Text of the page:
In still other respects, the present invention is directed to compositions comprising: (1) an amino-functional polysiloxane; (2) an amino functional silane; (3) a polyether; and (4) a compound comprising functional groups reactive with the amino functionality of (1) and (2).

In yet other respects, the present invention is directed to coating compositions comprising: (1) an aminofunctional silicon compound; (2) a polyether comprising hydrolyzable groups; (3) an acrylic polymer comprising hydrolyzable groups; and (4) a compound comprising functional groups reactive with the amino functionality of component (1).

The present invention is also related to, inter alia, substrates at least partially coated with such compositions and methods for coating a substrate using such compositions.

DETAILED DESCRIPTION OF THE INVENTION

For purposes of the following detailed description, it is to be understood that the invention may assume various alternative variations and step sequences, except where expressly specified to the contrary. Moreover, other than in any operating examples, or where otherwise indicated, all numbers expressing, for example, quantities of ingredients used in the specification and claims are to be understood as being modified in all instances by the term “about”. Accordingly, unless indicated to the contrary, the numerical parameters set forth in the following specification and attached claims are approximations that may vary depending upon the desired properties to be obtained by the present invention. At the very least, and not as an attempt to limit the application of the doctrine of equivalents to the scope of the claims, each numerical parameter should at least be construed in light of the number of reported significant digits and by applying ordinary rounding techniques.

Notwithstanding that the numerical ranges and parameters setting forth the broad scope of the invention are approximations, the numerical values set forth in the specific examples are reported as precisely as possible. Any numerical value, however, inherently contains certain errors necessarily resulting from the standard variation found in their respective testing measurements.

Also, it should be understood that any numerical range recited herein is intended to include all sub-ranges subsumed therein. For example, a range of “1 to 10” is intended to include all sub-ranges between (and including) the recited minimum value of 1 and the recited maximum value of 10, that is, having a minimum value equal to or greater than 1 and a maximum value of equal to or less than 10.

In this application, the use of the singular includes the plural and plural encompasses singular, unless specifically stated otherwise. In addition, in this application, the use of “or” means “and/or” unless specifically stated otherwise, even though “and/or” may be explicitly used in certain instances.

Certain embodiments of the present invention are directed to low temperature, moisture curable coating compositions. As used herein, the term “low temperature, moisture curable” refers to coating compositions that, following application to a substrate, are capable of curing in the presence of ambient air, the air having a relative humidity of 10 to 100 percent, such as 25 to 80 percent, and a temperature in the range of −10 to 120° C., such as 5 to 80° C., in some cases 10 to 60° C. and, in yet other cases, 15 to 40° C. As used herein, the term “cure” refers to a coating wherein any crosslinkable components of the composition are at least partially crosslinked. In certain embodiments, the crosslink density of the crosslinkable components, i.e., the degree of crosslinking, ranges from 5% to 100%, such as 35% to 85%, or, in some cases, 50% to 85% of complete crosslinking. One skilled in the art will understand that the presence and degree of crosslinking, i.e., the crosslink density, can be determined by a variety of methods, such as dynamic mechanical thermal analysis (DMTA) using a Polymer Laboratories MK III DMTA analyzer conducted under nitrogen.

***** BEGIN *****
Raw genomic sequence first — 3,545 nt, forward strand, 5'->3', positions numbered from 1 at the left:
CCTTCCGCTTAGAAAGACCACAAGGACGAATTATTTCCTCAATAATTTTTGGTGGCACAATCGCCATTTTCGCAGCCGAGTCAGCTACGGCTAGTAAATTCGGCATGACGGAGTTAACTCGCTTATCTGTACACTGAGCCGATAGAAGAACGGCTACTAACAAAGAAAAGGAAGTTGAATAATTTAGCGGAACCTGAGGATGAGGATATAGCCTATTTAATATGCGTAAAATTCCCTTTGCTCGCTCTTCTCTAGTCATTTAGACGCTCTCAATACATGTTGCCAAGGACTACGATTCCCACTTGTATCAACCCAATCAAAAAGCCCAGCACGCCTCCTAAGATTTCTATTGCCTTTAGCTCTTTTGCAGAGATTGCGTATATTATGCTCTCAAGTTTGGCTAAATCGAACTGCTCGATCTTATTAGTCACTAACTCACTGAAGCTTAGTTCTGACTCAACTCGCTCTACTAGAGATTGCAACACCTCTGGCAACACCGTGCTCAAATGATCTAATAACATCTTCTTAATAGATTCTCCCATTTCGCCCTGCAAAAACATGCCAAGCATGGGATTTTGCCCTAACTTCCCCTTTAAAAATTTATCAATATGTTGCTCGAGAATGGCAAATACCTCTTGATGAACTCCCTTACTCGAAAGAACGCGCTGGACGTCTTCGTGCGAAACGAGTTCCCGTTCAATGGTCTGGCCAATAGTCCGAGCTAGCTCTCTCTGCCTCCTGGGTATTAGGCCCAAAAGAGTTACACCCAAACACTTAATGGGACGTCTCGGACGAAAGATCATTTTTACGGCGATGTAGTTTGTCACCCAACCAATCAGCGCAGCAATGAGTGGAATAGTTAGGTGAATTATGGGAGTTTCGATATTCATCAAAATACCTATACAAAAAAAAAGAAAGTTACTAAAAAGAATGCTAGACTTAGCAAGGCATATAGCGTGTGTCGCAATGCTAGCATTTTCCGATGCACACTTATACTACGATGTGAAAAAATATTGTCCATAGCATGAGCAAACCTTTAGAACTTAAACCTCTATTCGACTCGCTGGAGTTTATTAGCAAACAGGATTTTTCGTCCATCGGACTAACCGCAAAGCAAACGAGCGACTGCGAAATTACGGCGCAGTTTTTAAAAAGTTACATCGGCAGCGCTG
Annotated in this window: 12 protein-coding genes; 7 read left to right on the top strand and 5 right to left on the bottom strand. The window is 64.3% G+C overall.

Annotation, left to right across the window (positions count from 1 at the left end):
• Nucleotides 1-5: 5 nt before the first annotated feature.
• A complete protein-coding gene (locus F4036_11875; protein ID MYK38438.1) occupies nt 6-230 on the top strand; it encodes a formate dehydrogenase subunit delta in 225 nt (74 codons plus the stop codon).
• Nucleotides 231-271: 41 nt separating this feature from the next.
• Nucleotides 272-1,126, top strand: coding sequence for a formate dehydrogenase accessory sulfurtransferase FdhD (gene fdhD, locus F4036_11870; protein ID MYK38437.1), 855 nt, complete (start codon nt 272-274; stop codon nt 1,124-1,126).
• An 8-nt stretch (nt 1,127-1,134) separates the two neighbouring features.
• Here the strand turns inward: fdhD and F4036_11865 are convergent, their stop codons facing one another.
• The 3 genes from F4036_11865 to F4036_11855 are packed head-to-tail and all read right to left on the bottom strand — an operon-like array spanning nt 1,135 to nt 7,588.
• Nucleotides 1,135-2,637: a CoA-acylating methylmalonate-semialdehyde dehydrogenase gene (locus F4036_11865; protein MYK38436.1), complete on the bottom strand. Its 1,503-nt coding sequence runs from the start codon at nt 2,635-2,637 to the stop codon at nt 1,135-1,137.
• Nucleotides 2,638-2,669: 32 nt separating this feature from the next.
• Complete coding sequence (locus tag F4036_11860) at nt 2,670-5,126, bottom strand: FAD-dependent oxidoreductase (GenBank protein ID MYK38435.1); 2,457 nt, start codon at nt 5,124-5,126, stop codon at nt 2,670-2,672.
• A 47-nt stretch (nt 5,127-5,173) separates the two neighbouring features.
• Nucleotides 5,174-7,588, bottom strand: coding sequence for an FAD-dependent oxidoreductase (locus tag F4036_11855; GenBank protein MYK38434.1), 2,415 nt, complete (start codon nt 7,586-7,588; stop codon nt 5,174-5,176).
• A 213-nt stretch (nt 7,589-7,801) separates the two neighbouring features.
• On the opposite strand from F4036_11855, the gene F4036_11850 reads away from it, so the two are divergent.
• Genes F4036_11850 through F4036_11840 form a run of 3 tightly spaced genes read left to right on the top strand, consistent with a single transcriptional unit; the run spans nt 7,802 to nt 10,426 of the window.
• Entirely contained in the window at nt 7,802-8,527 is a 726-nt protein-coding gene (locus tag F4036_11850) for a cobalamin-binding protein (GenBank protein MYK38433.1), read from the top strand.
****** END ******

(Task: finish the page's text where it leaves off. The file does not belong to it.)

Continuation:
The coating compositions of the present invention comprise an aminofunctional silicon compound. As used herein, the term “aminofunctional silicon compound” refers to a silicon containing compound, such as a polysiloxane or silane, having pendant and/or terminal amino groups.

In certain embodiments of the present invention, the aminofunctional silicon compound comprises an aminofunctional silane. Suitable aminofunctional silanes for use in the present invention include those having the general formula: Y—Si—(O—X)n, wherein “n” is 2 or 3; each X, which can be the same or different, is an alkyl, hydroxyalkyl, alkoxyalkyl or hydroxyalkoxyalkyl group containing less than six carbon atoms; and Y is H(HNR)c, wherein “c” is an integer having a value of from 1 to 6; and each R is a difunctional organic group independently selected from the group consisting of aryl, alkyl, dialkylaryl, alkoxyalkyl, and cycloalkyl groups, wherein R can vary within each Y molecule. Such materials are further described in United States Patent Application Publication 2006/0058451 at [0052] to [0054], the cited portion of which being incorporated herein by reference.

In certain embodiments, the coating compositions of the present invention comprise an aminosilane of the general formula: BReSi(OR3)3-e, wherein R is a C1-18 hydrocarbon group; R3 is an alkyl group having from 1 to 8 carbon atoms; e is 0, 1, or 2; and B is a group of the formula CR2 2—Y; wherein R2 is hydrogen or an alkyl group having from 1 to 4 carbon atoms and Y is a group comprising a nitrogen atom.